Advertisement

A Common, Under-recognized Cause of Elevated Serum Erythropoietin

      To the Editor:
      When evaluating etiologies of erythrocytosis, serum erythropoietin is used to distinguish polycythemia vera from secondary causes. Paraneoplastic polycythemia is a rare cause of secondary polycythemia, most frequently associated with renal cell or hepatocellular carcinomas. This diagnosis should be considered in patients with erythrocytosis and an inappropriately normal or high erythropoietin, in the absence of physiologic stimuli for erythropoietin overproduction.

      Case Report

      A 49-year-old man was incidentally found to have an elevated hemoglobin level of 17.1 g/dL (reference 12.5-17.0 g/dL) and hematocrit of 51.5% (reference 36%-50%). Erythropoietin level was markedly elevated at 171 mIU/mL (reference 4.2-27.8 mIU/mL). The patient had no history of hypoxia, tobacco use, and no family history of cancer, hemoglobinopathies, or genetic disorders. He was taking no medications. On physical examination, he was normotensive, with normal oxygen saturation, and no abnormal physical findings. Although subsequent studies showed hemoglobin in the high-normal range, erythropoietin remained markedly elevated (92.5-189 mIU/mL). To evaluate for an occult renal or renovascular source, renal venous sampling was performed, with similarly elevated erythropoietin levels bilaterally. Magnetic resonance imaging of the abdomen showed no renal, adrenal, or liver masses; positron emission tomography–computed tomography was similarly unrevealing. Brain magnetic resonance imaging showed no evidence of cerebellar hemangioblastoma. No erythropoietin receptor or Von Hippel-Lindau gene mutations were found.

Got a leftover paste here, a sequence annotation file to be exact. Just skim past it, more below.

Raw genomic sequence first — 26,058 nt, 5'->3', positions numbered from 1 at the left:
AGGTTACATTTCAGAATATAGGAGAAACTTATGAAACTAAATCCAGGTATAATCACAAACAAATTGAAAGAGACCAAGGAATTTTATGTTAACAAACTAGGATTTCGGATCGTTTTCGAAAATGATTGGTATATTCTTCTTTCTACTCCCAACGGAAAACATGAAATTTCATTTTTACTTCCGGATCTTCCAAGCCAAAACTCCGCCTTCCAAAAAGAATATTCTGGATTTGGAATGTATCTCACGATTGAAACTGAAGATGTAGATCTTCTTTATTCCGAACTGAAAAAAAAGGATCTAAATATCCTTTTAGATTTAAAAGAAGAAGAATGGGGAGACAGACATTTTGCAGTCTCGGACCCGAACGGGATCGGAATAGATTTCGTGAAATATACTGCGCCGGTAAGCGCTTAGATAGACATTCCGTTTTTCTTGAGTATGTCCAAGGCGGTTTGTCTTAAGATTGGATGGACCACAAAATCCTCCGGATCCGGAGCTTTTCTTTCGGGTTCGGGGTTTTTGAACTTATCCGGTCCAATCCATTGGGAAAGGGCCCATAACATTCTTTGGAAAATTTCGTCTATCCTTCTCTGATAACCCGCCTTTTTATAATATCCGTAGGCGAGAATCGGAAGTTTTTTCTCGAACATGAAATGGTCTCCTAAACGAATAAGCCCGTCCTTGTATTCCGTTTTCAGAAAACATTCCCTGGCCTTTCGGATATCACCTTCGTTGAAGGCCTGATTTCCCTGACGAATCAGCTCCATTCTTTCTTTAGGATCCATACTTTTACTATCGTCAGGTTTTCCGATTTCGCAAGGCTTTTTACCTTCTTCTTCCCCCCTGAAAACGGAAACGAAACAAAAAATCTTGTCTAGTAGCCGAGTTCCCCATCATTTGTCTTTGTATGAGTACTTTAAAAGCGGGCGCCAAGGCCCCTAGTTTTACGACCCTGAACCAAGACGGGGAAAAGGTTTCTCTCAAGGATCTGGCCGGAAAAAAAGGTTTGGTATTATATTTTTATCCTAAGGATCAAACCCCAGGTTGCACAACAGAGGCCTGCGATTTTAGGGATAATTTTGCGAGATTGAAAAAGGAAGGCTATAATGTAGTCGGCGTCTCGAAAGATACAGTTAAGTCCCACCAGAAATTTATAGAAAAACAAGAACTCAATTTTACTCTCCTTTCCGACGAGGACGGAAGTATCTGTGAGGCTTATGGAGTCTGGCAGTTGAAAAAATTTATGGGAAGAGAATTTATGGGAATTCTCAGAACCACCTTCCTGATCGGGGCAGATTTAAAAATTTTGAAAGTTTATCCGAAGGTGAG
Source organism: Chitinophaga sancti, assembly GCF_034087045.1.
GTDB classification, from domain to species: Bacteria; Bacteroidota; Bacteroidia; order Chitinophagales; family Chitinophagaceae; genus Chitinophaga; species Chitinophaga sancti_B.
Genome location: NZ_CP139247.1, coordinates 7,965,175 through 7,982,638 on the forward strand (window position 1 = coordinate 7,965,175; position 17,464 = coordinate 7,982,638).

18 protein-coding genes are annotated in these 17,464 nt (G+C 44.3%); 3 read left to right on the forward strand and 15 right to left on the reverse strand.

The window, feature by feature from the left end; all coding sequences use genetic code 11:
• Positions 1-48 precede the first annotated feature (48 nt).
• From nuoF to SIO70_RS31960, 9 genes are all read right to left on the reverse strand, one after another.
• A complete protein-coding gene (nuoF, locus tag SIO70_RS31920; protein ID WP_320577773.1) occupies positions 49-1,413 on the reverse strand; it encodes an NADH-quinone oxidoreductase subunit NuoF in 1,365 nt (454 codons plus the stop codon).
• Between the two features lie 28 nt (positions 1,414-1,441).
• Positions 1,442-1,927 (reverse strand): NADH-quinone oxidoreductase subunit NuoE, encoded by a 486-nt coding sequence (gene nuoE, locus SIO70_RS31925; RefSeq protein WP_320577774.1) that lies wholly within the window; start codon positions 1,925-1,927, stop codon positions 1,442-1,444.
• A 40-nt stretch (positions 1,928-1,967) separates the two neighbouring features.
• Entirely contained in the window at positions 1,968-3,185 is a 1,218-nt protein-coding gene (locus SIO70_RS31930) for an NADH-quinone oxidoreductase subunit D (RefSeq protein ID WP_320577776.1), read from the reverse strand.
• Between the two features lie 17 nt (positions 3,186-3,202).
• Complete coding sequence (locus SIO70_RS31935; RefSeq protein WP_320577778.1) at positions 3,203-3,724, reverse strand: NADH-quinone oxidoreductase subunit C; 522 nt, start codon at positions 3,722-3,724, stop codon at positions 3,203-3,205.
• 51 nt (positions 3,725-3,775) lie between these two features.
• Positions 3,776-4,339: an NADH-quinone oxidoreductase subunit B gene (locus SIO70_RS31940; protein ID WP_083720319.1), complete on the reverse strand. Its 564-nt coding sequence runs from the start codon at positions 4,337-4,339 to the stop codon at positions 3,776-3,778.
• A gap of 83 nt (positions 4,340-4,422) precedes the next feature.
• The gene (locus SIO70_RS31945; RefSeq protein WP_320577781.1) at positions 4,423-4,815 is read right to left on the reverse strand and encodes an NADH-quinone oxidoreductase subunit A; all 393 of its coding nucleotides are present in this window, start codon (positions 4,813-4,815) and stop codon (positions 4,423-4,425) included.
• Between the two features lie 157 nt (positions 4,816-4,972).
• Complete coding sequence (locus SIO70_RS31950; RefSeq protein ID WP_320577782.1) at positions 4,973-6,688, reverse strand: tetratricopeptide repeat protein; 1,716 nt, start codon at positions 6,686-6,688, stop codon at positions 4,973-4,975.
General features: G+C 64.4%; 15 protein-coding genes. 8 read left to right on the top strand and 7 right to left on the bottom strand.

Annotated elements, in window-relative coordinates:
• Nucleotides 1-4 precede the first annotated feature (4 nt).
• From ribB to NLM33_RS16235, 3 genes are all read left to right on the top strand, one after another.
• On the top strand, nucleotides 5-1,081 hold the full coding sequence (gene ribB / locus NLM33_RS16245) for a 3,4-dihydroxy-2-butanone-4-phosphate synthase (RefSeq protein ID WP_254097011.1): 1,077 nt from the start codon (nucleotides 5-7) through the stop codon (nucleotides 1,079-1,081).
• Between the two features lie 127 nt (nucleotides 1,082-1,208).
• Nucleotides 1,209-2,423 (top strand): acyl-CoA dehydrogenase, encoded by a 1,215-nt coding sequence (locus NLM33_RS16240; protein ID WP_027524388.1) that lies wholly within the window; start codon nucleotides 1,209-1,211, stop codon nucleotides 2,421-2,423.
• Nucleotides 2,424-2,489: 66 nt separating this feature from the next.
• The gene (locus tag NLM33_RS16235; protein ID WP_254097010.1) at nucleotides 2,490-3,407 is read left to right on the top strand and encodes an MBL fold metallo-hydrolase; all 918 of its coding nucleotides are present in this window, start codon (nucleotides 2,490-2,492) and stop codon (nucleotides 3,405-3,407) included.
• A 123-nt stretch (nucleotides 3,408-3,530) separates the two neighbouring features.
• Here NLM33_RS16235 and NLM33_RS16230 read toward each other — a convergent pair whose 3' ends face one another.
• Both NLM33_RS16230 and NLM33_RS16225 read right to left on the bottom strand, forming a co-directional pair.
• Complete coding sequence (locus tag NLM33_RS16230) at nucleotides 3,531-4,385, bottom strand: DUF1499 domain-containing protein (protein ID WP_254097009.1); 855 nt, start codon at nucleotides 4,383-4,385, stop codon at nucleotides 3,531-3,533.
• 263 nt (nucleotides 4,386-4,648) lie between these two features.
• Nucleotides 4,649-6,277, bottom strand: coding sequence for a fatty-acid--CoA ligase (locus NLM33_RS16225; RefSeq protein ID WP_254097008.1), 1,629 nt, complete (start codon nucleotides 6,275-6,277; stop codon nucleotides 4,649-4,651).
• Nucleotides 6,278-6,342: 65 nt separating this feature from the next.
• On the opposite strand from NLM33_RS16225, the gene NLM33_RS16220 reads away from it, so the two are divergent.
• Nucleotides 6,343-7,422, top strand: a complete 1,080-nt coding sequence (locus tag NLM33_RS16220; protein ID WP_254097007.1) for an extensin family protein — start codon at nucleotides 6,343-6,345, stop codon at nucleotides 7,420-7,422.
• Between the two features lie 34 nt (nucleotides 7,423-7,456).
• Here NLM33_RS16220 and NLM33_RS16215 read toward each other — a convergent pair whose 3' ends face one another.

Serendipitously, our institution's laboratory was transitioning between 2 commercial erythropoietin assays widely used in the US, both of which employ antibody-based capture to measure erythropoietin.
      • Owen W.E.
      • Roberts W.L.
      Performance characteristics of the IMMUNLITE 2000 erythropoietin assay.
      To ensure assay reproducibility, the laboratory tested samples from 126 patients with both assays, and 2 patients, including ours, showed widely discrepant results. While the patient's erythropoietin was abnormally high with one immunoassay,
      • Owen W.E.
      • Roberts W.L.
      Performance characteristics of the IMMUNLITE 2000 erythropoietin assay.
      it was normal with the other assay. Maneuvers to assess for heterophile and human anti-animal antibody interference with linear dilutions and blocking agents failed to resolve the discrepancy. There was no interfering serum paraprotein. To measure erythropoietin using another technology, the sample was sent for protein electrophoresis to an independent laboratory specializing in “blood doping”; active erythropoietin species were confirmed to be normal, affirming that the high measurements were spurious. A review of the patient's 4-year-long evaluation confirmed that all prior erythropoietin levels measured by 2 independent, major commercial laboratories, as well as our own, were performed using the same clinical immunoassay, consistently producing falsely elevated results.

      Discussion

      Although heterophile antibody and other nonspecific interference are a widely acknowledged limitation of immunoassays in the laboratory medicine community,
      • Marks V.